The posttranslational reversible acetylation on the ε-amino-group of lysines is an important switch in gene regulation and protein activity and has gained increasing interest in molecular biology and drug discovery in the last decade. One of the enzyme families that catalyze the cleavage of an acetyl group are the NAD+-dependent protein deacetylases, the sirtuins. The human sirtuins have seven members, Sirt1-7. Even though the biology of the sirtuins is far from being fully understood, there is already ample evidence that they may serve as future therapeutic targets. Their activity has especially been connected to processes in aging and hence, the field of potential applications for sirtuin modulators is very wide, ranging from neurodegenerative diseases to cancer to diabetes [1]. Some in vivo studies with sirtuin modulators, like the potential activator resveratrol or the inhibitor AGK2, show already great promise [2,3].

Several classes of sirtuin inhibitors with diverse chemical scaffolds have been published so far, but there is lack of highly specific inhibitors for only one of the seven sirtuin isoforms. Often only Sirt1 and 2 have been tested [4]. This lack of specific inhibitors may be partly because of the lack of high-resolution sirtuin-inhibitor x-ray structures but also due to the fact that the binding of the substrate is accompanied by a structural reshuffling of the substrate pocket [5]. Sirtuin isoforms are located in different cellular compartments and permeability of the compartment's membrane for the inhibitor may be a limiting factor, especially for the mitochondrial sirtuins Sirt3-5. For a selective inhibition of nuclear and cytoplasmatic sirtuins (Sirt1-2, 6-7) this might actually be favorable. Schlicker et al. now used virtual screening and docking methods [6], an approach that has already been successfully applied for the discovery of other sirtuin inhibitors [7], to identify new isoform-specific inhibitors. Two of the newly identified lead structures for the Sirt2-specific inhibitors contain a steroid scaffold and one of them is an ester of estradiol. The steroid scaffold brings along potential disadvantages due to possible interactions with steroid receptors.As there is ample knowledge in the literaure on modifications of the steroid scaffold, this could be used to eliminate such undesired side effects in further steroid-type sirtuin inhibitors. Besides the inhibition in vitro, the authors also showed the isoform-specific inhibition of Sirt2 in cell lysates as a more physiological environment but not in living cells.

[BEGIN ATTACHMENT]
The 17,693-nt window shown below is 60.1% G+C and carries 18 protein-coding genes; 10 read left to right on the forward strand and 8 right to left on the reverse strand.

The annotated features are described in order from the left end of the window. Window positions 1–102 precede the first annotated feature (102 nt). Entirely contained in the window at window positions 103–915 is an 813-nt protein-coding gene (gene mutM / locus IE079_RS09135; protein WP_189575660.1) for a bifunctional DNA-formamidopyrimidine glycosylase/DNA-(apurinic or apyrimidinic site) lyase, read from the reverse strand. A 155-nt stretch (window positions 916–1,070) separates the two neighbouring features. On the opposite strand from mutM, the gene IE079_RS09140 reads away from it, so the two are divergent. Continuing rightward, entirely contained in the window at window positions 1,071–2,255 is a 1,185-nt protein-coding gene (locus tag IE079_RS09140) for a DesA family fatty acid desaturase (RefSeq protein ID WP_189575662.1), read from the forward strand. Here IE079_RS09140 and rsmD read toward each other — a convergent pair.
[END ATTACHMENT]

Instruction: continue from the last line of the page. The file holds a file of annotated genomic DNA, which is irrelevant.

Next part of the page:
This was due to the high cytotoxicity of the tested compounds but it was not clear if the cytotoxicity was a result of the Sirt2-inhibition. Nevertheless, the new findings should serve as a very good starting point for the identification of new potent and isoform-specific inhibitors. These are certainly needed for functional studies to shed light on the underlying cellular mechanisms for the different sirtuin isotypes and on their potential role as therapeutical targets or antitargets. The identification of the steroid scaffold as a sirtuin interacting structure is also very interesting for a more general point of view. It raises the question if physiological steroids may have an effect on the activity of sirtuins and further studies in that direction are awaited with great interest.

References

  • 1. Donmez G and Guarente L. Aging Cell. 2010; 9:285-290. [PubMed]
  • 2. Lagouge M, et al. Cell. 2006; 127:1109-1122. [PubMed]
  • 3. Outeiro TF, et al. Science. 2007; 317:516-519. [PubMed]
  • 4. Schemies J, et al. Med Res Rev. 2010; 30:861-889. [PubMed]
  • 5. Jin L, et al. (2009) J Biol Chem. 2009; 284:24394-24405. [PubMed]
  • 6. Schlicker C, et al. Aging. 2011; 3:this issue.
  • 7. Uciechowska U, et al. ChemMedChem. 2008; 3:1965-1976. [PubMed]